Conscious Compensation® Principles: Equitable, But Not Always Equal

Fred WhittleseyConscious Compensation: The Impact Compensation Blog, Uncategorized


This week, the White House posted “These Businesses Are Taking The Equal Pay Pledge” listing 28 companies that have done so.

The blog post opens with, and some companies repeat, the misleading datapoint that “the typical woman working full-time all year in the United States earned only 79 percent of what the typical man earned working full-time all year.”

One company, Glassdoor, is quite clear about this purported gap:  “While Glassdoor analysis reveals a 20 percent pay gap in the average base pay between men and women, when we control for age, job title, job level, department, and employee performance scores, the pay gap disappears.”

Glassdoor is one of the few companies willing to state this politically incorrect truth:  When one gender group is paid more than another, it can be explained by the higher paid group’s members’ age (a proxy for years of experience), value of the job (job title and level), department (IT vs. HR), and employee performance. Yet another, Popcorn Heaven, says they want “to spread awareness of the prevalence of unequal pay” implying that if pay is not equal then it must be wrong.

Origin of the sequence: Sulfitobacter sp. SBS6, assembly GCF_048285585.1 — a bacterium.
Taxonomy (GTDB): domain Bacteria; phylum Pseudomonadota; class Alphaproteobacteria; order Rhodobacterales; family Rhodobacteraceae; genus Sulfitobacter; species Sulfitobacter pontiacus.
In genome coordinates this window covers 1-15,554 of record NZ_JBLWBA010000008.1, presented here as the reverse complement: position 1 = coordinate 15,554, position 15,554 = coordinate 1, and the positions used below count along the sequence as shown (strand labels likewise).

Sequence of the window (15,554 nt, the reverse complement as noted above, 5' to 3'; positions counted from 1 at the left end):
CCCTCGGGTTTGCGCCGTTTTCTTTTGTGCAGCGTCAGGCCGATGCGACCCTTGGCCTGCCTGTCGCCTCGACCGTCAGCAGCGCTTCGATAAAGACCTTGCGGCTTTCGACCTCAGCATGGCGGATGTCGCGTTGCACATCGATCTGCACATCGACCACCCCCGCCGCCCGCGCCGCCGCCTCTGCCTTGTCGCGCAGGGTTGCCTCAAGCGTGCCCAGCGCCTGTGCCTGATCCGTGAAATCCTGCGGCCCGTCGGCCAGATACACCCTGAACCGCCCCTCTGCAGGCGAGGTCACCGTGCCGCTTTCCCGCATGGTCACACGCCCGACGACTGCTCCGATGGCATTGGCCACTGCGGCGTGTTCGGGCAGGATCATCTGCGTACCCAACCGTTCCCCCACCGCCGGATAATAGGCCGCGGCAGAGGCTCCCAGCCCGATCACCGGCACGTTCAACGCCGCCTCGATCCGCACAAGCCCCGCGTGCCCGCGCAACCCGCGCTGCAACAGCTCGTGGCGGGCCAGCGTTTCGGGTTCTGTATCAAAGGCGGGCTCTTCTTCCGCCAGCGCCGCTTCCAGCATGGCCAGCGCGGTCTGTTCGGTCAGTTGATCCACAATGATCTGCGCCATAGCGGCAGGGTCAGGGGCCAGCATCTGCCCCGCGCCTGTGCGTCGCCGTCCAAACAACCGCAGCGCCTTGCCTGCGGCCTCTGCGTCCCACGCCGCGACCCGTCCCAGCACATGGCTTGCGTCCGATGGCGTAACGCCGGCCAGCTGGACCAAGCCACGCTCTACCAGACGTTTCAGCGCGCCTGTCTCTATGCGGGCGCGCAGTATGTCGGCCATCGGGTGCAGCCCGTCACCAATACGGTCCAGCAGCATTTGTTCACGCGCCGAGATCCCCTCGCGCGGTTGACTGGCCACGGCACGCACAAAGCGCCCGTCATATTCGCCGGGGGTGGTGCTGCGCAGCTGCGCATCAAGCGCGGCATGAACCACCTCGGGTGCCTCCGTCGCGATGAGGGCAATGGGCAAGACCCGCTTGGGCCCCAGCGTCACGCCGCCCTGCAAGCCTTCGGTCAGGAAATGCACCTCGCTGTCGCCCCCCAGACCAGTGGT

There may be inconsistencies in how companies hire, promote, develop, and evaluate males and females, and a combination of those differences may produce a difference in pay between men and women.  But the solution for this is not to artificially adjust pay so that it is equal but to fix the other processes which will result in what Glassdoor’s analysis found:  men and women are paid equitably for the work they do, and that should not necessarily be equal because that would be inequitable, and unfair.